There is no doubt that exercise is a key part of having a healthier lifestyle. Many experts say that drinking water after light to moderate exercise is fine but drinking too much water after a hard-day workout is not.
Water can help you avoid dehydration, but it does not have any electrolyte content your body needs to function properly. That is the advantage of sports drinks and natural juices such as orange juice. Sports drinks and orange juice have electrolytes content.
But, one problem with these kinds of drinks is that they also contain sugar and high concentrations of carbohydrates, which is not ideal for re-hydrating during exercise. High sugar concentration of some commercial drinks, like Gatorade and orange juice, lessens the effectiveness in preventing dehydration.
Actually, high levels of carbohydrates add useless calories and require more water for digestion. Thus, this could lead to obesity. Obesity is usually caused by excess intake of calories and lack of physical activities. However, many studies have shown that there is a positive link between obesity and consumption of high-sugar content drinks including most sport and energy drinks.
We know sugar as a source of energy because it can easily be absorbed by our body. Actually, it gets into our bloodstream much faster compared to other energy source like protein.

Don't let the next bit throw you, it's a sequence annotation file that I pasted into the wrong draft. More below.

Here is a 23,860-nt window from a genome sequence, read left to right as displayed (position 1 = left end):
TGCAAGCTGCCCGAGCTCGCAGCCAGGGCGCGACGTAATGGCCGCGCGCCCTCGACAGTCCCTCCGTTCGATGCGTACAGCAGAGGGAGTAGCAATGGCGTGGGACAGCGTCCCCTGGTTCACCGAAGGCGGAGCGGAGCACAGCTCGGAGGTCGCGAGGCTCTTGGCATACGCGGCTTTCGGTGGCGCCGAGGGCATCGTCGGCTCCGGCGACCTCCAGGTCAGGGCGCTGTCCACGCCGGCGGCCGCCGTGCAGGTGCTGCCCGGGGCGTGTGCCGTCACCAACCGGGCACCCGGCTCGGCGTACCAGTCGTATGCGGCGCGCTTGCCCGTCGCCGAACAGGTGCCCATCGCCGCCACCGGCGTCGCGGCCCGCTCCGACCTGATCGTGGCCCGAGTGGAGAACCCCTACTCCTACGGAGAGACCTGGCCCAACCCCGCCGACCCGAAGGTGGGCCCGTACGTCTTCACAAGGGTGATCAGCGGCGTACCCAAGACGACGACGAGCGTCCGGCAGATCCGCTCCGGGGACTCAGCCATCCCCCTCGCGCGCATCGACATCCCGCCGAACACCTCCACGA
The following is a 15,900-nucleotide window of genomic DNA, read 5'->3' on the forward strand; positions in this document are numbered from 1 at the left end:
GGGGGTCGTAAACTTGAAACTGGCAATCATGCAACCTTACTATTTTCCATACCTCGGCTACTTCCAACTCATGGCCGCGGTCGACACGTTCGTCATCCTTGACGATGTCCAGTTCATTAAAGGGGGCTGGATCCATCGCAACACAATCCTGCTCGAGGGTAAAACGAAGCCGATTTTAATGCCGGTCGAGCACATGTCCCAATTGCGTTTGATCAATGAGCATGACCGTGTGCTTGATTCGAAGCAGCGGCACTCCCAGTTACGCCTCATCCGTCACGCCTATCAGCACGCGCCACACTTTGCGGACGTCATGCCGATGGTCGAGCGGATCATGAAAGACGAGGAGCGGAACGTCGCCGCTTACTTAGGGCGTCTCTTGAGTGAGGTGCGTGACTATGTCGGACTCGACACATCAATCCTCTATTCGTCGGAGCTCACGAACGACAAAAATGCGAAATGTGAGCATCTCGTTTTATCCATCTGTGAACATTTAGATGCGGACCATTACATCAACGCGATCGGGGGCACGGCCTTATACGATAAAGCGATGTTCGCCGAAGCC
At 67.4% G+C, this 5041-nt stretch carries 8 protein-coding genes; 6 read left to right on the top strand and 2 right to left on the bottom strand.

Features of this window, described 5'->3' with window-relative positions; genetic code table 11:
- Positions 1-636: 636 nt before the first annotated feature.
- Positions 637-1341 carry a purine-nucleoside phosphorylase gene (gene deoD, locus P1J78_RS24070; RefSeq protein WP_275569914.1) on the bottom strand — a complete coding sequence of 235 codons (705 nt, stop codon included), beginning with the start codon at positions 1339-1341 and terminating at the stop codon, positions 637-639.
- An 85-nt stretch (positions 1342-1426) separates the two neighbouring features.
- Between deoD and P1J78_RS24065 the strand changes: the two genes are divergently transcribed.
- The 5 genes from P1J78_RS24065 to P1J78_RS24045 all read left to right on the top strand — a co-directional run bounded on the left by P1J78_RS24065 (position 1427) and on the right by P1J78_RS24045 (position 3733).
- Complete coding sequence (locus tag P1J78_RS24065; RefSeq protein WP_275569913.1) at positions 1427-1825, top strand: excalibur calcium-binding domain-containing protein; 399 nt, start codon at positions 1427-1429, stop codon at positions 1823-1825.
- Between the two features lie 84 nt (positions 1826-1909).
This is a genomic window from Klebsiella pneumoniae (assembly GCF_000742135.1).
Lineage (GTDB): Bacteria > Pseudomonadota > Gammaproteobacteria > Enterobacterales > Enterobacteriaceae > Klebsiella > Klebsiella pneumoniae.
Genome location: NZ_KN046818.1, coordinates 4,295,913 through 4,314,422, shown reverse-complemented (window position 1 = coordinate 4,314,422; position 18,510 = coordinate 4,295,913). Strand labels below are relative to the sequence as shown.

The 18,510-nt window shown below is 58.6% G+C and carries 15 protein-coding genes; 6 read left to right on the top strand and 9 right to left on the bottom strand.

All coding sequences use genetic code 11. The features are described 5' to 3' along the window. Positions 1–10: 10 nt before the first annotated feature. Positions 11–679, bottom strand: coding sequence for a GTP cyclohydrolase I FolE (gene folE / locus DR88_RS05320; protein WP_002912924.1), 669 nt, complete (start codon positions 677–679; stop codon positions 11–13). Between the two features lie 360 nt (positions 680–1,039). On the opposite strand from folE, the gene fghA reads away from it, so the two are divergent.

However, the energy that sugar provides does not stay long in our body. It is because the body also excretes insulin into the bloodstream to lower the blood sugar levels. This results in lower performance and endurance.
For this reason, one must think wisely when choosing their re-hydrating and energy drinks. One must always look at the labels and make sure that the right amount of electrolytes, protein, minerals and vitamins that your body actually needs are there.
An all-natural and sugarfree electrolyte drink like Paleotrition’s Electrolyte Symmetry is a better choice for addressing the nutrients your body needs. It is a complete and balanced electrolyte drink. It is made from natural ingredients, it is sugar-free, has a low Glycemic index, and still tastes great.
This drink improves hydration, increases energy and stamina, prevents muscle cramps and offers shorter post exercise recovery. It has also some essential nutrients included like D-Ribose and Taurine. D-Ribose is good for cardiac function, exercise recovery and energy production while taurine regulates the electrolyte flow in and out of your body cells and it also supports maximal assimilation.
Athletes who have done extensive training and children suffering from flu or any illness involving diarrhea or vomiting may drink Electrolyte Symmetry to prevent dehydration and also for energy recovery.
Joint Mobility and Warm Up
Squat 10×2 w/ 75% 1 RM
21 Wall Balls
7 Deadlifts w/ 75% 1 RM
Part C: (if you have time)
Bent over sled drag: 4×50 meters
Prowler Push: 6×25 meters
What does it take to train like an elite athlete?
It takes an enormous amount of being uncomfortable.
It takes tons of hard work.
It takes tons of data collection.
It takes an extreme amount of dedication.
It takes a huge focus on your nutrition.
It takes mental focus.
It takes extreme efforts.
Lastly and most importantly, it takes heart.
Joint Mobility and Warm Up